Pietro Garibaldi, one of the translators at the European Commission complains to Alan about the task he recently received: translating a girlie magazine for Alan. He warns the new MEP that the translators can't be messed with. After all, they stopped the introduction of a computer translation programme by threatening with a strike.
Alan then gets a visit from Hildegard Kleist, a member of the German Green Party. She urges him to take action in his constituency, Saxony, where a new motorway could either be constructed in an industrial area or it can cut up pristine woods.
Alan takes Piers to lunch, warning him that his activities as a European Commissioner have been underwhelming. Piers should do something noteworthy, like moving all the translators to a new building in ... Saxony. Piers takes Alan's advice ... and gets a strike as a result. Sir Greville is very upset about the labour action and orders Alan to solve it.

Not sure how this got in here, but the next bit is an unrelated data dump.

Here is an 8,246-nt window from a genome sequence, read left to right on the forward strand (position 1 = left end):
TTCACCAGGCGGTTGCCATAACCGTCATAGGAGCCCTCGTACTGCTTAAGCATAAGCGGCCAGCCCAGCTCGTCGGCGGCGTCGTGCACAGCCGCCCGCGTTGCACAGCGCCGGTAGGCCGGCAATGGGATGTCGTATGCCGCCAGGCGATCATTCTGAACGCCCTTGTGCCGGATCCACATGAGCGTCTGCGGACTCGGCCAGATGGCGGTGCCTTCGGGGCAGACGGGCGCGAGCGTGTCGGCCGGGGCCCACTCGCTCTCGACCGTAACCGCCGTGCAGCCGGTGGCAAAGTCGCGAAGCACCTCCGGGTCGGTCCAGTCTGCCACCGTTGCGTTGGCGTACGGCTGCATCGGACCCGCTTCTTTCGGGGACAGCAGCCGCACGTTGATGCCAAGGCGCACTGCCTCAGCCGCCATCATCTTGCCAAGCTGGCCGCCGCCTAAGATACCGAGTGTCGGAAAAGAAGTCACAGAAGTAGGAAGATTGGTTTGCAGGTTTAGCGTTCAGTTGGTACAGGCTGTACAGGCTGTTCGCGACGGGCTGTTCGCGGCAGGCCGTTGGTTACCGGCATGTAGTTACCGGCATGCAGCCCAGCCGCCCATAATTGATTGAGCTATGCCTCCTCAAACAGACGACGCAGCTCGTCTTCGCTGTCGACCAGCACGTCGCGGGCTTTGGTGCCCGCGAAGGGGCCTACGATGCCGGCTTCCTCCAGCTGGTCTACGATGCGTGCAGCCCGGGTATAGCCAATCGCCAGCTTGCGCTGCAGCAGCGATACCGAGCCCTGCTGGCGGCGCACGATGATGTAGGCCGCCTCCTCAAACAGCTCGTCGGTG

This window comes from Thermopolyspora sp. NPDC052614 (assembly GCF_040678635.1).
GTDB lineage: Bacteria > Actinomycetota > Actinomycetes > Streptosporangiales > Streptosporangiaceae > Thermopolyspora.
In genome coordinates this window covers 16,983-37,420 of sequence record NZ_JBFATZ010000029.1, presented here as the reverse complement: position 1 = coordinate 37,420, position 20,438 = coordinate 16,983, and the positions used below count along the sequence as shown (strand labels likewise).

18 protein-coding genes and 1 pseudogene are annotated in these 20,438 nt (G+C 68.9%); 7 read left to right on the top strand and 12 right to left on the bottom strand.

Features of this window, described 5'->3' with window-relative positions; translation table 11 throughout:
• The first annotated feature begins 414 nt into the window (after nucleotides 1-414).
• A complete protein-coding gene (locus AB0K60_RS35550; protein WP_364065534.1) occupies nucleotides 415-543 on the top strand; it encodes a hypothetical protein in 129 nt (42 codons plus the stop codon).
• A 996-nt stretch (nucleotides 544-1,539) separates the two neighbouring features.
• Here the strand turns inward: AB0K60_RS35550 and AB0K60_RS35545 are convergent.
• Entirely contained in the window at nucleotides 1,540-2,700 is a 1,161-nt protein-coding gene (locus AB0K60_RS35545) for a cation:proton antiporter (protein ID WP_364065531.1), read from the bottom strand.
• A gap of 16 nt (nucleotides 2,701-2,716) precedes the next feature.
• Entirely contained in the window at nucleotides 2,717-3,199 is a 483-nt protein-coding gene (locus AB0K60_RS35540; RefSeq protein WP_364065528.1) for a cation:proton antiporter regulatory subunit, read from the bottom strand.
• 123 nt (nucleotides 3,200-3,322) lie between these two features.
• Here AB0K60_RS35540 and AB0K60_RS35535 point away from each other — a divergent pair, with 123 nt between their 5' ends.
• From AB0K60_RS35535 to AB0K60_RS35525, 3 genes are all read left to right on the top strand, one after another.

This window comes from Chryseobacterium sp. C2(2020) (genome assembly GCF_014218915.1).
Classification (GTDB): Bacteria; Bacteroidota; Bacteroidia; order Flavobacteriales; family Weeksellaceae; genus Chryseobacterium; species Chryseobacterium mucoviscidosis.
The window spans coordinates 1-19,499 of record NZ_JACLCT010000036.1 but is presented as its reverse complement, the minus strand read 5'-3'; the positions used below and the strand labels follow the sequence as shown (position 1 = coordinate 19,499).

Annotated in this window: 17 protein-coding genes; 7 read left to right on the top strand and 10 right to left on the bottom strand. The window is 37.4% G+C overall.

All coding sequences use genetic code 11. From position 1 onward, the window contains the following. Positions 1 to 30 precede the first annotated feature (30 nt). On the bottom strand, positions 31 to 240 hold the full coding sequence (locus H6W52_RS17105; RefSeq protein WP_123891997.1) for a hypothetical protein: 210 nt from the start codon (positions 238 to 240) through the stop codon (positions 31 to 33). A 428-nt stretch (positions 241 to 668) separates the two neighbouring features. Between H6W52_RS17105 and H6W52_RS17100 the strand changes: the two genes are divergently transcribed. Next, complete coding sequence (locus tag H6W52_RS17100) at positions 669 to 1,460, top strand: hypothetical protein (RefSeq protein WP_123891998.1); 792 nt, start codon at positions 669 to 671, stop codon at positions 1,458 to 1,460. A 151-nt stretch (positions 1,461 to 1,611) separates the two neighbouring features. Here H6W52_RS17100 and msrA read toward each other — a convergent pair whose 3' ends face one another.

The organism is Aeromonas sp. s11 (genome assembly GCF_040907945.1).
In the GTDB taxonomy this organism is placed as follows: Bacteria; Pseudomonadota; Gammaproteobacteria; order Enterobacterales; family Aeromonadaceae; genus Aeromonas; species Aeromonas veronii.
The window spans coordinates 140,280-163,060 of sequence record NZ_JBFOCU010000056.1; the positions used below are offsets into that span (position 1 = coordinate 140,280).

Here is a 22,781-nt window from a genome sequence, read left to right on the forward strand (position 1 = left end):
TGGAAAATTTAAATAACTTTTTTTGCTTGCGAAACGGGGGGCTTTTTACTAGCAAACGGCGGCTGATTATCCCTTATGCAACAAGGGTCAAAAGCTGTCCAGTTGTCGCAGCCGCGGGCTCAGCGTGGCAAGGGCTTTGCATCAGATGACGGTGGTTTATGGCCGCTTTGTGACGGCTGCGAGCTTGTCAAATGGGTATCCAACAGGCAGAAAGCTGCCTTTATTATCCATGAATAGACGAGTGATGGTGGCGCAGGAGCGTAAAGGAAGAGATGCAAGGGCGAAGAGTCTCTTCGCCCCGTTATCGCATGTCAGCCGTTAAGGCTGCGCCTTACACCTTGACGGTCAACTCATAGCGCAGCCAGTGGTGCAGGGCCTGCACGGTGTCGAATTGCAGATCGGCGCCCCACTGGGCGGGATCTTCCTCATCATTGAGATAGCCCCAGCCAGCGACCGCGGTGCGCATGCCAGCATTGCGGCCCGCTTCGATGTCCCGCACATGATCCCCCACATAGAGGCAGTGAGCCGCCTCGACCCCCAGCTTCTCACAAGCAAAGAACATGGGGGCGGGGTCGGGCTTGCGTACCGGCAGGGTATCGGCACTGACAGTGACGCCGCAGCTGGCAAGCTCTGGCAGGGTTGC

Piers organises a trip for the translators to Saxony and finds that the offices meant for the translators haven't been built yet. The translators wind up even more upset. Alan visits the area with Miss Kleist and sees an opportunity to make money.
Back in Brussels Alan meets Ioannis Douvalopoulos, the man who created Polyglot, the translator programmme. Though Douvalopoulos warns Alan that the programme has teething problems, it gets installed in the European Parliament. The chaos that follows gives Alan a chance to suggest a law making English the official European language. It proves to be a great political success in England, though not anywhere else.
Alan orders Piers to solve the strike. Poor Fletcher Dervish talks to the translators using the Polygot programme, promising them too much. Alan then convinces Piers to choose the green belt alternative for the German motorway. It helps that Alan recently bought land there and stands to earn a lot of money.